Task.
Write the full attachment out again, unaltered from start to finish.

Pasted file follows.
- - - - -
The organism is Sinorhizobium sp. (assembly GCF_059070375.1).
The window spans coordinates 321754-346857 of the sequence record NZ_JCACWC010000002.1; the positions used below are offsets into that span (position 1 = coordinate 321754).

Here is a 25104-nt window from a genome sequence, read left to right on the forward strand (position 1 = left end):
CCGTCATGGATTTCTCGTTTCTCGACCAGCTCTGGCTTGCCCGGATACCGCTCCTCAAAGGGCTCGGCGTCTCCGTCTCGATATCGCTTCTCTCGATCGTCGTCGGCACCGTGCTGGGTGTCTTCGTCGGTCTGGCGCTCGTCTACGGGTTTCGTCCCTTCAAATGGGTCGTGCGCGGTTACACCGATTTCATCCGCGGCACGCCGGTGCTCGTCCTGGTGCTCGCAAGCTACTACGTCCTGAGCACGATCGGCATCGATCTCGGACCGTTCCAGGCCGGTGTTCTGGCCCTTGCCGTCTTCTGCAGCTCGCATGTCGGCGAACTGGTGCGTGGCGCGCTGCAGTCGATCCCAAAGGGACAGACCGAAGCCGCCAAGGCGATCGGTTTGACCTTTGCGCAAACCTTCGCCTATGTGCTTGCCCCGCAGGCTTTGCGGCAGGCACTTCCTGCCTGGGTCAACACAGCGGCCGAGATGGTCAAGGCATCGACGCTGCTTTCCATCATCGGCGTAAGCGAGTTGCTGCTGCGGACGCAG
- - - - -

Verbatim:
The organism is Sinorhizobium sp. (assembly GCF_059070375.1).
The window spans coordinates 321754-346857 of the sequence record NZ_JCACWC010000002.1; the positions used below are offsets into that span (position 1 = coordinate 321754).

Here is a 25104-nt window from a genome sequence, read left to right on the forward strand (position 1 = left end):
CCGTCATGGATTTCTCGTTTCTCGACCAGCTCTGGCTTGCCCGGATACCGCTCCTCAAAGGGCTCGGCGTCTCCGTCTCGATATCGCTTCTCTCGATCGTCGTCGGCACCGTGCTGGGTGTCTTCGTCGGTCTGGCGCTCGTCTACGGGTTTCGTCCCTTCAAATGGGTCGTGCGCGGTTACACCGATTTCATCCGCGGCACGCCGGTGCTCGTCCTGGTGCTCGCAAGCTACTACGTCCTGAGCACGATCGGCATCGATCTCGGACCGTTCCAGGCCGGTGTTCTGGCCCTTGCCGTCTTCTGCAGCTCGCATGTCGGCGAACTGGTGCGTGGCGCGCTGCAGTCGATCCCAAAGGGACAGACCGAAGCCGCCAAGGCGATCGGTTTGACCTTTGCGCAAACCTTCGCCTATGTGCTTGCCCCGCAGGCTTTGCGGCAGGCACTTCCTGCCTGGGTCAACACAGCGGCCGAGATGGTCAAGGCATCGACGCTGCTTTCCATCATCGGCGTAAGCGAGTTGCTGCTGCGGACGCAG